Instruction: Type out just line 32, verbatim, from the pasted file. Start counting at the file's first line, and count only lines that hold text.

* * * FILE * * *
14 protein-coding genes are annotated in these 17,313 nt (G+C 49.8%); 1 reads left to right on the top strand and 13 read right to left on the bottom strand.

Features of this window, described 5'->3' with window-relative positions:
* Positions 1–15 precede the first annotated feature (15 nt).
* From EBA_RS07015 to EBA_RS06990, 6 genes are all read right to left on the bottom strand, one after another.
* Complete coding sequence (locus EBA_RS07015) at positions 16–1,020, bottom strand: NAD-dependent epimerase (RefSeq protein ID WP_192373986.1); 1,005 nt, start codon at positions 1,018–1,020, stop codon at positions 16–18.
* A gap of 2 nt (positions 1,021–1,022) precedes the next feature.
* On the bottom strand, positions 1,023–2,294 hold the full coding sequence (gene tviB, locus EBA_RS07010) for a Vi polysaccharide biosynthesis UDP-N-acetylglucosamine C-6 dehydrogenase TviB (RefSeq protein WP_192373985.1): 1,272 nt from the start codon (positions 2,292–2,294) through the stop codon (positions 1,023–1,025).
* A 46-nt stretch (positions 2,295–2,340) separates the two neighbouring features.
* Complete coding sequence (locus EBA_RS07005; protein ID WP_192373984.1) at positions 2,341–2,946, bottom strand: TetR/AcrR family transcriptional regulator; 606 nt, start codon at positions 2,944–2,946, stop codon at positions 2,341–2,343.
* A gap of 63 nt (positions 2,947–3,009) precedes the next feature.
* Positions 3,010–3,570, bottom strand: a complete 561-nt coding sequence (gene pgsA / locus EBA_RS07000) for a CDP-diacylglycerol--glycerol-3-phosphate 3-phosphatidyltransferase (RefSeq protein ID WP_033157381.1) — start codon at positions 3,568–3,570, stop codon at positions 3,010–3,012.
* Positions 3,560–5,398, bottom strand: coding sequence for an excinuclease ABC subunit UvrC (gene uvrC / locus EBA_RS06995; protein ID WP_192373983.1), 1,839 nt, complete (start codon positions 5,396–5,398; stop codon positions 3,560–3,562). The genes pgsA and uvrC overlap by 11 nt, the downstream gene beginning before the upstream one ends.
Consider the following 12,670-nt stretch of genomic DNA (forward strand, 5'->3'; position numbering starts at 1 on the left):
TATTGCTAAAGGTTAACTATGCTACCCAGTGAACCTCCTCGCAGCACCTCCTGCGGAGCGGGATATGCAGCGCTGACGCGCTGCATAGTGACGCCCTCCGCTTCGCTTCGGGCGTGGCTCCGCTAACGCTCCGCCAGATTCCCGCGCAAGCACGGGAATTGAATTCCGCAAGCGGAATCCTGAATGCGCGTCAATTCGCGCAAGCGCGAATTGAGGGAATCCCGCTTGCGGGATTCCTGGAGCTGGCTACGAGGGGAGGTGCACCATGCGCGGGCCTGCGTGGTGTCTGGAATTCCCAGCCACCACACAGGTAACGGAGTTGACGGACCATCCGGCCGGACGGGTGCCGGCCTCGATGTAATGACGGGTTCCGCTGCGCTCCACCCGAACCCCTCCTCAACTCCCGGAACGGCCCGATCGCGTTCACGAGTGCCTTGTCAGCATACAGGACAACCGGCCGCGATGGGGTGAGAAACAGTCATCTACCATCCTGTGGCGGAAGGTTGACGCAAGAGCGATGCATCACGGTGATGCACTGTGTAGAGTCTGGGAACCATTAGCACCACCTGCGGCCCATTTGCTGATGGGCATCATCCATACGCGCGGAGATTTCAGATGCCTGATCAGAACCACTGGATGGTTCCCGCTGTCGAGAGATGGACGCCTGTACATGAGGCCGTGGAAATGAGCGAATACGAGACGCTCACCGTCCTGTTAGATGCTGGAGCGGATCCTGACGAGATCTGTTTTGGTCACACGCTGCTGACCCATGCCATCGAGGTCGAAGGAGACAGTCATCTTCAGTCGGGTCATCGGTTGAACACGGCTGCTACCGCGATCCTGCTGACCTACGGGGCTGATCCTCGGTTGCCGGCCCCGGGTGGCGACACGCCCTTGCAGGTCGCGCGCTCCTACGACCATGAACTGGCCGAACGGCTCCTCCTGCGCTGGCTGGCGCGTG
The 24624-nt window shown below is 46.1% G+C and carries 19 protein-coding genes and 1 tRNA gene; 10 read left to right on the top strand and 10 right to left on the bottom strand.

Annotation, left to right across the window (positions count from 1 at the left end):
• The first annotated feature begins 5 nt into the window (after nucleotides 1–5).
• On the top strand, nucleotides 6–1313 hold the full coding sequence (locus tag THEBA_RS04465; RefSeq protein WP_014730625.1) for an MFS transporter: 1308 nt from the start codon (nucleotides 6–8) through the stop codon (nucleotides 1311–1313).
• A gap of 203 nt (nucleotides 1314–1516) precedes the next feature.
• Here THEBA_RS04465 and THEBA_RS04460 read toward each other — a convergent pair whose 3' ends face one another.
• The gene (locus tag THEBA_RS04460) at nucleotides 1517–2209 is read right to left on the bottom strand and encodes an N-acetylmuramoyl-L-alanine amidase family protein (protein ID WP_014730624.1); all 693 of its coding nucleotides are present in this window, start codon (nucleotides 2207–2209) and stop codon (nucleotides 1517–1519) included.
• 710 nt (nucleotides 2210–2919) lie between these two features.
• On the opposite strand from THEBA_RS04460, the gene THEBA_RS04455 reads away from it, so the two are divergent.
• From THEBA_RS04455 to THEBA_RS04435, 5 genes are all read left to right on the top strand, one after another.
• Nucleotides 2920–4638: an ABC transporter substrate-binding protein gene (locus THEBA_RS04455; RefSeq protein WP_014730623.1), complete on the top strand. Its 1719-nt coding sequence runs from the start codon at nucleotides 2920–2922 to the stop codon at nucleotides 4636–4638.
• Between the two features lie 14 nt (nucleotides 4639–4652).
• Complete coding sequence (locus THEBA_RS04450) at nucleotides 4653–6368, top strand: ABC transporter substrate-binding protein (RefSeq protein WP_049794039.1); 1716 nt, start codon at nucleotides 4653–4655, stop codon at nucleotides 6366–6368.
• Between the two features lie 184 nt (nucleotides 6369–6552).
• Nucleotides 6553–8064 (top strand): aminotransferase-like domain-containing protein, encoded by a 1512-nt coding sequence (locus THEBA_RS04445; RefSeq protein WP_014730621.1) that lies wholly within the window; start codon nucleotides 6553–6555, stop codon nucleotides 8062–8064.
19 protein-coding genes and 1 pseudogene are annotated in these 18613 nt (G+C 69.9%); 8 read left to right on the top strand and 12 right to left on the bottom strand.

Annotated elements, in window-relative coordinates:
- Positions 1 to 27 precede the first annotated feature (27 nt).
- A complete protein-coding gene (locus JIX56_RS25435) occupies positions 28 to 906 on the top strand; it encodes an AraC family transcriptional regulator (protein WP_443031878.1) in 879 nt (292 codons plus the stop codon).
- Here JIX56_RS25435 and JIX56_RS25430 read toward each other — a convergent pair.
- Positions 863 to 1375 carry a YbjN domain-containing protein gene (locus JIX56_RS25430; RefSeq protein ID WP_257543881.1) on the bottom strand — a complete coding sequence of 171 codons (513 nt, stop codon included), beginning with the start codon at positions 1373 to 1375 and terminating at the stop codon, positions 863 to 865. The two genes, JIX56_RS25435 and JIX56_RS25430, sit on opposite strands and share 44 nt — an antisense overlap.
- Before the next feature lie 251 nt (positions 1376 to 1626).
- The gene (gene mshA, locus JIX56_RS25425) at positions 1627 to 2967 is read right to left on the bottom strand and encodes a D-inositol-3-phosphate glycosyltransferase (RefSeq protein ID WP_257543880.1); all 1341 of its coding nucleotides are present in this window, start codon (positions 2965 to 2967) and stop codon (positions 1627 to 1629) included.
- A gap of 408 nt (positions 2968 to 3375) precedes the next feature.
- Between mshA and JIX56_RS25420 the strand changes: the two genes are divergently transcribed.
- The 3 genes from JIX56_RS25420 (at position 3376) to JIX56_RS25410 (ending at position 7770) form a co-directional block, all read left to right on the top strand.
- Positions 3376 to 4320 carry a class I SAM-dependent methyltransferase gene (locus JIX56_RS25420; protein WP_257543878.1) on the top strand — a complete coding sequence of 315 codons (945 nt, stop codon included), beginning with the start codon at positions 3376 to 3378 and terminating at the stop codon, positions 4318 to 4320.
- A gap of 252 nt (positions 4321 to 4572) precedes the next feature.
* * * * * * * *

- Positions 1 to 27 precede the first annotated feature (27 nt).